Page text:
Validity for Use of Non-HDL Cholesterol Rather than LDL Cholesterol

  • Kwon, Se-Young (Department of Biomedical Laboratory Science, Daegu Health College) ;
  • Na, Young-Ak (Department of Biomedical Laboratory Science, Daegu Health College)
  • Received : 2013.05.24
  • Accepted : 2013.06.19
  • Published : 2013.06.30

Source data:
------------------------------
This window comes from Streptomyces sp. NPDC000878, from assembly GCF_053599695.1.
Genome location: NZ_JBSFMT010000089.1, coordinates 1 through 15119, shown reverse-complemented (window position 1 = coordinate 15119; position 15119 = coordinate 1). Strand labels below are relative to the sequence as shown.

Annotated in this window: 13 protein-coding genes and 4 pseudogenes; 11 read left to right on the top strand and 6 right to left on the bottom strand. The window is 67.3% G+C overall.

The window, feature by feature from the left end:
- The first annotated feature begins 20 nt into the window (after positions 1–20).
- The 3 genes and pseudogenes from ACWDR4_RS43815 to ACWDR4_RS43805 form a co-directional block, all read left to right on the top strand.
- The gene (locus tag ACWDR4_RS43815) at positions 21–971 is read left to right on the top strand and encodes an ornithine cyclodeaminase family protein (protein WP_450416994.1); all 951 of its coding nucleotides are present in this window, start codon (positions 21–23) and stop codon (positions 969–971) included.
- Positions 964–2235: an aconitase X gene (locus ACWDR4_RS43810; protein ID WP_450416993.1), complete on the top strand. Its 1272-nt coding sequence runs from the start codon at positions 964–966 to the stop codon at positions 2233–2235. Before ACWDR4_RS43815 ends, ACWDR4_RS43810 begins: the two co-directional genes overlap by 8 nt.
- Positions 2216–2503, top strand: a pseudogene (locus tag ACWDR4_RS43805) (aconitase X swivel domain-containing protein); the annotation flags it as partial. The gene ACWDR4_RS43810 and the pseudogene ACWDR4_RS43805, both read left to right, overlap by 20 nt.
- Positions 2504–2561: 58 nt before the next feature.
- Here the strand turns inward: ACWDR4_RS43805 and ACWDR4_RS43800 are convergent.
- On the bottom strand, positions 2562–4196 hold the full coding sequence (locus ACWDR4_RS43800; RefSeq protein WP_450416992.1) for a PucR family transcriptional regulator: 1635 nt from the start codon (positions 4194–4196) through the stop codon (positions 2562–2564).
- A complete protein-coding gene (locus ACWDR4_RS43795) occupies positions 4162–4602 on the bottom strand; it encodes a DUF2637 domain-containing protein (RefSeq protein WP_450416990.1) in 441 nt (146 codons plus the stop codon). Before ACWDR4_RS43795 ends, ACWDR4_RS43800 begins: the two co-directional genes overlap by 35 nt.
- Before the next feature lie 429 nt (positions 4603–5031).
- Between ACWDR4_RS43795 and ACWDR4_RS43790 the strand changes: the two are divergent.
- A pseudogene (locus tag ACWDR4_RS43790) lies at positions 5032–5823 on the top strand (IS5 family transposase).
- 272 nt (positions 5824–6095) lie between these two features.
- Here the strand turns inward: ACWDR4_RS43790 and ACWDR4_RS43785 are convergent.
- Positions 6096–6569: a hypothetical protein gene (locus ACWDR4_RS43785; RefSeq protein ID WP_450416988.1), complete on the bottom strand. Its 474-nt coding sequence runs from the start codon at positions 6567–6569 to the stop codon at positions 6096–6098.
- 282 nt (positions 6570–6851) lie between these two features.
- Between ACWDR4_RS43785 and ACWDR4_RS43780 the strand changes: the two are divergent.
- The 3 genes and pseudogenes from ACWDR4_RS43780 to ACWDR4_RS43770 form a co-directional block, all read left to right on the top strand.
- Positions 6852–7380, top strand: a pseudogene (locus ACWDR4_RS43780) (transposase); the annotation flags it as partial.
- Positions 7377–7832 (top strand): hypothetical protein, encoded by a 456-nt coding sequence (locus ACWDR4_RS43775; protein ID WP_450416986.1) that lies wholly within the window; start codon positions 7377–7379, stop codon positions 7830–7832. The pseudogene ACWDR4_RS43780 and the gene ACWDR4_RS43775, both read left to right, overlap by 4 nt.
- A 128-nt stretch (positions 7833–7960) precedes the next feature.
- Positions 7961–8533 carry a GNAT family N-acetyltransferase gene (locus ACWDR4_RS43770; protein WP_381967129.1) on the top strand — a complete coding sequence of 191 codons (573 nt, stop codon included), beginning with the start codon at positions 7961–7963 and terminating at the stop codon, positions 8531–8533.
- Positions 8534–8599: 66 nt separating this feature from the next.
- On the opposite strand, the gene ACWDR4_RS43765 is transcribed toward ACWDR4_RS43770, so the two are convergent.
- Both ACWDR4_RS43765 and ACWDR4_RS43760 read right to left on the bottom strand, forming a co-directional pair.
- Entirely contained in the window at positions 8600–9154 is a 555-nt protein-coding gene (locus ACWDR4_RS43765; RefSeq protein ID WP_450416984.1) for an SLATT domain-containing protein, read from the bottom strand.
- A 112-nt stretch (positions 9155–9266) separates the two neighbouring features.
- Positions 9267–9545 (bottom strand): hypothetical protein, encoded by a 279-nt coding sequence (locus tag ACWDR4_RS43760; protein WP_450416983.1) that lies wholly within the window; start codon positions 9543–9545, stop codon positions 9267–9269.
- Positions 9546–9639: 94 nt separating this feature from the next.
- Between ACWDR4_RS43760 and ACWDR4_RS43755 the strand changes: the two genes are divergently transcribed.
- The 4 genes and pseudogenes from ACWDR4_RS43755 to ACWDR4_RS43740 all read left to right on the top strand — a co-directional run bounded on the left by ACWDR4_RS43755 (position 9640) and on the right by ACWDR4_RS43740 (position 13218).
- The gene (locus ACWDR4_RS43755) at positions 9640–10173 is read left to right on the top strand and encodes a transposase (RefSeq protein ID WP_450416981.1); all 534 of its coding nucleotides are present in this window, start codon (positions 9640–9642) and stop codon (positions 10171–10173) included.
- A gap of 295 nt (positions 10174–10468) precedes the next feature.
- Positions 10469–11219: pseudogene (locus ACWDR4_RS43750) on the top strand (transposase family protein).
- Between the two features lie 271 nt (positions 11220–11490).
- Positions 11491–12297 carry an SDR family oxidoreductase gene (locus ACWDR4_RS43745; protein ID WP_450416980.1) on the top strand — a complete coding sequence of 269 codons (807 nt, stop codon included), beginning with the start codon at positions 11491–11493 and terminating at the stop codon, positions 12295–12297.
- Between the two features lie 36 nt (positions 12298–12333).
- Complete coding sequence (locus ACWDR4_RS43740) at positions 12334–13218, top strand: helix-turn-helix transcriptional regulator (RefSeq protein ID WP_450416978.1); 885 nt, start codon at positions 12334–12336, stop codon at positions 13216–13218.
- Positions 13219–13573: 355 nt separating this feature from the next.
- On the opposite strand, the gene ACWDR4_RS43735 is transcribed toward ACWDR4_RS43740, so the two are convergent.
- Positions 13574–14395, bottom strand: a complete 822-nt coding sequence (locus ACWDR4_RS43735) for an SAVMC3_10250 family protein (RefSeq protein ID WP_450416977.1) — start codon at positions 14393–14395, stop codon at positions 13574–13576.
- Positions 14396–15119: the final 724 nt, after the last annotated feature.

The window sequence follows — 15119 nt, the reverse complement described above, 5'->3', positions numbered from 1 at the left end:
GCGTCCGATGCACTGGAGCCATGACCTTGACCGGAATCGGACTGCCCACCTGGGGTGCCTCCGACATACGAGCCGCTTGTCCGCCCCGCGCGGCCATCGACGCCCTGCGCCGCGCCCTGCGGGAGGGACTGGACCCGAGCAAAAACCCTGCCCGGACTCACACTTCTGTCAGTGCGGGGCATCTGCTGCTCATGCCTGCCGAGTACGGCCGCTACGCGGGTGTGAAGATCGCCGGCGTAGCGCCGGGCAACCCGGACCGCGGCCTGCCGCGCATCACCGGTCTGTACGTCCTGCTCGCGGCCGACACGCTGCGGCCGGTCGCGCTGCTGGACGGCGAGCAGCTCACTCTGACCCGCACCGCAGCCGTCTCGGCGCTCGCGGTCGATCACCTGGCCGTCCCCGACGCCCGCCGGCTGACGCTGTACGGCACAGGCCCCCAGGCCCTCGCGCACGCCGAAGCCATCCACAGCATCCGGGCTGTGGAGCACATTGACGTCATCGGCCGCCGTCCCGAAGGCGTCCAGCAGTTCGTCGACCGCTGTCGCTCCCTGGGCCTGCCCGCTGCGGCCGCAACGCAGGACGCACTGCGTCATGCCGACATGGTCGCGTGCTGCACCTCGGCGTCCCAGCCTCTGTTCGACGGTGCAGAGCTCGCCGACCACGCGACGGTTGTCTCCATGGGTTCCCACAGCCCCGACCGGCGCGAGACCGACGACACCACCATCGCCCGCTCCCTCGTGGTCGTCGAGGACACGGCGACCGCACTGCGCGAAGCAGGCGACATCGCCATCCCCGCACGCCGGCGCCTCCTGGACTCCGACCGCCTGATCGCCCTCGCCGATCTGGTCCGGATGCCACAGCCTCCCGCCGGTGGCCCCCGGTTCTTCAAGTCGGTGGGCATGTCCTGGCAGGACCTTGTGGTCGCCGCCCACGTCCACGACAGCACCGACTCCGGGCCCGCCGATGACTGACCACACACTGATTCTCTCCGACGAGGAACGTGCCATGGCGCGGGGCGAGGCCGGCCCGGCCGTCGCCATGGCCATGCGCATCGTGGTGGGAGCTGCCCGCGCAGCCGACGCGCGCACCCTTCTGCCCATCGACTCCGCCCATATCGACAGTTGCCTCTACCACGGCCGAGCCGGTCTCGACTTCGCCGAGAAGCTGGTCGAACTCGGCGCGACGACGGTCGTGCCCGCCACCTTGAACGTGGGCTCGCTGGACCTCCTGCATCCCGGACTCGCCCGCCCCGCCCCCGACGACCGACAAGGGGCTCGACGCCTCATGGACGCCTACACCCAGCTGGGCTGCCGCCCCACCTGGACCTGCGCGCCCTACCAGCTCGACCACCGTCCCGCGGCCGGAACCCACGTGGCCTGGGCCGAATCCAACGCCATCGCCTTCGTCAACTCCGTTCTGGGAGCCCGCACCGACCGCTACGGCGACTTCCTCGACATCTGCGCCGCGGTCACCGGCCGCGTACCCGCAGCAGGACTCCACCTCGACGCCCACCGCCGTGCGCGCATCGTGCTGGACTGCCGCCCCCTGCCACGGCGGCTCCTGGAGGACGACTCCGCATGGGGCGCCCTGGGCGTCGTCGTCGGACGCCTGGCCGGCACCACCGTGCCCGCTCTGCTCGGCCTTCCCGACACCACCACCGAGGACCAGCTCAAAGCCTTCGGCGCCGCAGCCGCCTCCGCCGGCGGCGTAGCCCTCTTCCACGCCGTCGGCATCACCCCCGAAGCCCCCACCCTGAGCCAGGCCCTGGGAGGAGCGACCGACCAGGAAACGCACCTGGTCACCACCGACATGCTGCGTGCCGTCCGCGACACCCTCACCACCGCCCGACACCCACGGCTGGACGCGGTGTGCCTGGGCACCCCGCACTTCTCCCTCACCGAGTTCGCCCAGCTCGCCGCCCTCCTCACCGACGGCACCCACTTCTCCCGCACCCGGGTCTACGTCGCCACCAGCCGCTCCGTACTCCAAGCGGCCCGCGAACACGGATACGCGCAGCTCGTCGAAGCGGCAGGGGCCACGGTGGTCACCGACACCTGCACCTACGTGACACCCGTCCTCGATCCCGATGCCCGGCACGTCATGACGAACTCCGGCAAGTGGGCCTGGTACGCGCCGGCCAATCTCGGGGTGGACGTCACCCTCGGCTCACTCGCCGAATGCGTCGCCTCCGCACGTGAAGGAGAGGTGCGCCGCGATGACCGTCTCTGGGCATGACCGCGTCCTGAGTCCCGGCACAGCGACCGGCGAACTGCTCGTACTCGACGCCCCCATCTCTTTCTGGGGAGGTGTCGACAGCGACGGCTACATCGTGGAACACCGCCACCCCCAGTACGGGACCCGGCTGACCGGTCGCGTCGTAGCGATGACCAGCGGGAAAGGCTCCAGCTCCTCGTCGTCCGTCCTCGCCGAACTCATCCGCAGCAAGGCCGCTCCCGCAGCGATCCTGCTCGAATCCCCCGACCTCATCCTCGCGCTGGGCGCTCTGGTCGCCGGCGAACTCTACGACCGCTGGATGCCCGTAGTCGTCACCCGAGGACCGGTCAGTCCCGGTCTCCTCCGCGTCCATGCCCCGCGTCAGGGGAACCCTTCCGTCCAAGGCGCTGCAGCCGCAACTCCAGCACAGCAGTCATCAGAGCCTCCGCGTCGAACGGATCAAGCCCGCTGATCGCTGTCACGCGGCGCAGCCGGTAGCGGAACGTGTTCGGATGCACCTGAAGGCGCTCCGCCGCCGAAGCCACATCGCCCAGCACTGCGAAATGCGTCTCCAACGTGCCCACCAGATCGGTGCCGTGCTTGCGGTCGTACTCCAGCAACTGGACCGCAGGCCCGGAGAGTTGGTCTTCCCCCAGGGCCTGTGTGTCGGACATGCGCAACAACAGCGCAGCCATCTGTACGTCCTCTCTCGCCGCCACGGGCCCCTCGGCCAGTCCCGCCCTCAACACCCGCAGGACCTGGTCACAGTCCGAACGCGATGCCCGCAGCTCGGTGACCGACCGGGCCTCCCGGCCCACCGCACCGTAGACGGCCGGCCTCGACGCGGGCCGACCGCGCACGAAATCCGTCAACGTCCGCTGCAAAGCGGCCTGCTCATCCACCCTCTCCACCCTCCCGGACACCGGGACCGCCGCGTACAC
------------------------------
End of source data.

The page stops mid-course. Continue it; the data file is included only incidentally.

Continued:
NonHDL cholesterol values have been suggested as a risk marker for cardiovascular disease. NonHDL cholesterol values were calculated, using a very simple measurement [nonHDL cholesterol=serum total cholesterol-HDL cholesterol]. This formula is very useful as a screening tool for identifying dyslipoproteinemias, risk assessment, and assessing the results of hypolipidemic therapy. The data from the 2009 Korean National Health and Nutrition Examination Survey were used. Analysis was done for 1,992 subjects with lipid panels (Cholesterol, HDL, LDLdirect and Triglycerides) results. We studied the relationship between nonHDL cholesterol and LDL cholesterol. As a result, nonHDL cholesterol values were plotted against the LDL direct and calculated values. The linear regression equation for nonHDL cholesterol and direct LDL cholesterol was $nonHDLchol=23.60+1.03{\times}LDLdirect$ (p<0.0001, $r^2=0.80$) in all subjects. The subjects were classified into triglyceride values. When triglycerides are below 400 mg/dL, the linear fit to LDL direct is found to be $[nonHDLchol=17.34+1.07{\times}LDLdirect]$ (p<0.0001, $r^2=0.88$) and to the Friedewald LDL calculation is $[nonHDLchol=23.10+1.02{\times}LDLcalc]$ (p<0.0001, $r^2=0.82$). For triglycerides above 400 mg/dL, the linear fit equation is $[nonHDLchol=87.57+0.92{\times}LDLdirect]$ (p<0.0001, $r^2=0.50$) and to the LDL calculated, it is $[nonHDLchol=142.70+0.50{\times}LDLcalc]$ (p<0.0001, $r^2=0.32$). This study provides examples of the utility of nonHDL cholesterol concentrations in clinical medicine.